Already impressed with the kiwi’s long snoz? Our national icon is also the only bird in the world with external nostrils at the tip of its long beak.

Kiwi beak

Sense of smell

While the kiwi’s eyesight isn’t great, the parts of it brain devoted to smell and touch are enormous.

A kiwi’s olfactory bulb is the second largest among all birds relative to the size of its forebrain, giving it an exceptional sense of smell, just second to the condor. This helps kiwi locate food beneath the soil and in leaf litter.

Good vibrations

More recently, research has discovered that the kiwi’s beak does much more than smell very well. Massey University PhD student Susan Cunningham found that kiwi have sensory pits at the tip of their beaks which allow them to sense prey moving underground. In fact, the research suggests that feeling the prey’s vibrations may be more important to a hungry kiwi than smelling it. Instead, smell may be mainly used to explore their environment.

The finding surprised researchers. Other probe-feeding birds, such as godwits and sandpipers, also have remarkably sensitive bill-tip organs to pick up prey vibrations, but these shorebirds are only very distant relatives of kiwi. It may be an evolutionary example of two distantly related animals independently coming up with the same solution to the same problem.

A probe & a lever

As it walks, the kiwi taps the ground with its beak, probing the soil and sniffing loudly. It can locate an earthworm up to three centimetres underground. Once a snack has been located, the kiwi pushes its beak deep into the earth. To protect the opening, the tip of the upper beak overlaps the lower one.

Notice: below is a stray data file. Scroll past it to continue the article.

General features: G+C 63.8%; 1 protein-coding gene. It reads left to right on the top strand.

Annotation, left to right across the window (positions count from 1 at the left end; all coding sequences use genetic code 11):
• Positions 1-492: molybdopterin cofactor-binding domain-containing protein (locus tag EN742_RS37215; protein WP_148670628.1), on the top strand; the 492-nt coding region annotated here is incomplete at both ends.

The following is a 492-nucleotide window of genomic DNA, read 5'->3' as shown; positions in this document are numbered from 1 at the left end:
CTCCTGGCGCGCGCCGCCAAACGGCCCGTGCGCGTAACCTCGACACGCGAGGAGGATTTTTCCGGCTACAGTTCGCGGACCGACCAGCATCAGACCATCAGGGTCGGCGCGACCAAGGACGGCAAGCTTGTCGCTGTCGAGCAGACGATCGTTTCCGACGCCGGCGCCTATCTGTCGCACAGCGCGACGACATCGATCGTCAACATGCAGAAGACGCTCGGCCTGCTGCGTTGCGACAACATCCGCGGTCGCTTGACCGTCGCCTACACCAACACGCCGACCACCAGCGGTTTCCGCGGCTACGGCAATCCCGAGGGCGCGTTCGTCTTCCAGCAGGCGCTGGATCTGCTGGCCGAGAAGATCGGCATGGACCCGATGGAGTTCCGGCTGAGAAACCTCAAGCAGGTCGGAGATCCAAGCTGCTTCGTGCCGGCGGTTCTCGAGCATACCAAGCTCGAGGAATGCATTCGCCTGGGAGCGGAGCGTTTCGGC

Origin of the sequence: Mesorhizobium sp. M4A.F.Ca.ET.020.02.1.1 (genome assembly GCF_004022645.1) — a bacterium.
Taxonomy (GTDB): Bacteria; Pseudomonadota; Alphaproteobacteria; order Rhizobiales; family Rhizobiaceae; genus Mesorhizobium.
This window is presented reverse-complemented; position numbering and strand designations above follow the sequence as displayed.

The kiwi can use its beak as a lever, moving it back and forth to widen the hole. Sometimes it uses its entire weight to drive the beak deeper, kicking its legs up in a kind of headstand.

Once it has hold of the delicate worm, the kiwi moves very carefully because worms break easily. Sometimes a steady pull will do the job.

Sometimes the kiwi remains motionless until the worm relaxes its grip on its tunnel, and then it gives another tug.

The drawbacks

Having nostrils at the end of its beak helps the kiwi make the best use of its ground-based habitat and gives it an advantage over other birds. But this hunting strategy has drawbacks. Kiwi can often be heard snuffling and snorting loudly to clear dirt from their nostrils.

Kiwi are ratites

Part of the ratite whānau

Kiwi are part of a group of largely flightless birds known as ratites. Ostriches, emu, and the extinct moa are also part of this group.


Rowi in burrow

Honorary mammals

The kiwi is sometimes referred to as an honorary mammal because of its un-birdlike habits and physical characteristics.



The hidden bird of Tāne

In Māori tradition, all living things on Earth originate from the union of Rangi-nui (the Sky Father) and Papatūānuku (the Earth Mother).


Kiwi are flightless

Flightless ... but has wings

The kiwi is one of New Zealand's many flightless birds. They didn't need to fly because there weren't any land mammal predators before man arrived to New Zealand 1000 years ago.